Cochran pointed out that a mayoral veto may actually serve little purpose in this assembly, as the two-thirds vote needed to override it would have been necessary to make any decision in the first place. He said he sees it only as an opportunity to bring a topic back to the table for further discussion by which the mayor may convince other councilmembers of his position.
Bourcy, who used the veto pen on the payscale last winter, said though the mayor must be careful vetoing decisions, the right is there for a reason, and that he will continue to exercise it.
“How should Skagway best pursue the development of affordable housing for the future needs of its residents?” Brady then asked the two candidates.
Bourcy said though initially the Dyea Point plots may not be affordable, it can be managed. He also mentioned the possibility of condominiums or small starter homes in an unoccupied block to provide affordable housing.
Cochran said he wants to change appraisers and research all options, as affordable housing is a main priority.
In response to a question concerning the role the new borough should play in negotiations with future users of the port, both candidates commented about the variety of possibilities in the port.
Cochran said the assembly needs to encourage the use and expansion of the port and to stay in contact with White Pass, who leases harbor tidelands, as changes and developments are pursued. Bourcy also listed several players in the port and its future: White Pass, the city and the state. He said the ore terminal facility needs to be modernized and the city must leverage its position as landowner.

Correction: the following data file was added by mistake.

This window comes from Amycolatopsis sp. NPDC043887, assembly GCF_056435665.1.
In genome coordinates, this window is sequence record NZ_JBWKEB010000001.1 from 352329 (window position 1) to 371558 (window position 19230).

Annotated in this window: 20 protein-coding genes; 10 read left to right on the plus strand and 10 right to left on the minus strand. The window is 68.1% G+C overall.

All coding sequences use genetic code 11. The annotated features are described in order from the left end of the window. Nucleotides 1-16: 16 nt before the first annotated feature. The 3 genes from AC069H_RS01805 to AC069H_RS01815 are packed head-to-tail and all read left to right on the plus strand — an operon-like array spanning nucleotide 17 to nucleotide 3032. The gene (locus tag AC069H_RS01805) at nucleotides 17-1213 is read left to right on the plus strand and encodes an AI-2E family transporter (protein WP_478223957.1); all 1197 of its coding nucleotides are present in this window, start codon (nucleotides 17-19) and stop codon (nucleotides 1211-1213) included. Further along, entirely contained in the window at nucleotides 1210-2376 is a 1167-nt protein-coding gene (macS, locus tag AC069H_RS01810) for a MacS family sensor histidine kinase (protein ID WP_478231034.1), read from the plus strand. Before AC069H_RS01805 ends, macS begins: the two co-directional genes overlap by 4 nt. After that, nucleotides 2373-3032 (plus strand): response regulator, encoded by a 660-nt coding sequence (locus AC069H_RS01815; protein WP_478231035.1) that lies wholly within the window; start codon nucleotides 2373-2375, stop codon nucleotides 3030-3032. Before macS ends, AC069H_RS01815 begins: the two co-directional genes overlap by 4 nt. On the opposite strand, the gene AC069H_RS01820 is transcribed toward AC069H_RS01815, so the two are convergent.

“One key to diversifying the economy is to get the ore dock free,” he said.
The final question put to the candidates was if the new Skagway Clinic design is excessive with nine exam rooms and a projected cost of $9 to 12 million. Both candidates answered to the affirmative.
Bourcy said he would like to reduce the facility, but the grant money is very specific.
“That horse has kind of left the barn,” he said.
Bourcy said plans for the clinic include means for closing part of it during the winter months. He added the facility will be used for the next 100 years and that a single accident, particularly in the summer, could fill all nine exam rooms.
The first audience member to query the candidates was Steve Jaklitsch, who asked where the candidates intend to put the estimated $4 million the city is anticipating from the cruise head tax.
Bourcy identified costs to offset the impacts of the cruise industry, namely port development, public safety and the clinic. Cochran agreed, saying the city can get creative with the specifications set by the state.
Borough assembly candidate Dennis Corrington asked if the candidates would use the cruise head tax to buy the waterfront lease back from White Pass. Cochran said it is something to look into, while Bourcy said it would not be so easy.
“I think we can get there and I would push to get there,” he said.
Cory Thole asked the mayoral candidates the same question he asked of the borough assembly candidates, quizzing them on why they saw themselves as the best candidate to demonstrate to the state the efficacy of incorporating Skagway as a borough in light of the history of the borough petition.
“When I got on as mayor, I didn’t know how to spell it,” Bourcy said. “I’ve certainly lived it.”
He said Skagway is a borough, and all that is happening with the election is an affirmation and asking for recognition of that. He said Skagway can show Alaska it made the right decision.
Cochran concluded the discussion and the forum by offering a joke and a reason for audience members to vote for him.
“I think [Bourcy] needs a break,” he said, after all his work on borough incorporation.


FIRST KING OF '07 – Jim Krob of California, left, caught the first king of the season last week on a charter with Captain Gary Beck aboard Chilkoot Charters’ vessel Sweet Thing. Read more about first fish of the season in Fish This! - selected Alaska's best outdoor and sports column of 2006. Andrew Cremata

• GRADUATION DAY: Photos and Notable Quotations from the SHS Commencement, Scholarship listing, K Grad readers

• SKAGWAY SPORTS & REC.: Annual SHS Awards, Track team scores at regionals

• FISH THIS!: It's all about the wait, the wait, the wait....

• OBITUARIES: Blodwen Reed